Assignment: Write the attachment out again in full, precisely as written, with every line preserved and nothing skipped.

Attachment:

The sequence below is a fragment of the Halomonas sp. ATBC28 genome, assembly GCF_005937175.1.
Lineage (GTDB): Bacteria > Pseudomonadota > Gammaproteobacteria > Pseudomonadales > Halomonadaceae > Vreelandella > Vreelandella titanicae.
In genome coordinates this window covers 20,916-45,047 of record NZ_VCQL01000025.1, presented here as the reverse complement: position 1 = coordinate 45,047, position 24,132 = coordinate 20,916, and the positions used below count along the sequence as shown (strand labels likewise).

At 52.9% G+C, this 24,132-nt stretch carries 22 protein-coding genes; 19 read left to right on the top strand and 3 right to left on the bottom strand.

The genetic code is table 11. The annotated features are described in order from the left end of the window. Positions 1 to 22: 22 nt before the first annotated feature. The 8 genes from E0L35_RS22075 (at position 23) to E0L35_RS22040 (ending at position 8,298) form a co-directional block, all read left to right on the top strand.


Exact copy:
The sequence below is a fragment of the Halomonas sp. ATBC28 genome, assembly GCF_005937175.1.
Lineage (GTDB): Bacteria > Pseudomonadota > Gammaproteobacteria > Pseudomonadales > Halomonadaceae > Vreelandella > Vreelandella titanicae.
In genome coordinates this window covers 20,916-45,047 of record NZ_VCQL01000025.1, presented here as the reverse complement: position 1 = coordinate 45,047, position 24,132 = coordinate 20,916, and the positions used below count along the sequence as shown (strand labels likewise).

At 52.9% G+C, this 24,132-nt stretch carries 22 protein-coding genes; 19 read left to right on the top strand and 3 right to left on the bottom strand.

The genetic code is table 11. The annotated features are described in order from the left end of the window. Positions 1 to 22: 22 nt before the first annotated feature. The 8 genes from E0L35_RS22075 (at position 23) to E0L35_RS22040 (ending at position 8,298) form a co-directional block, all read left to right on the top strand.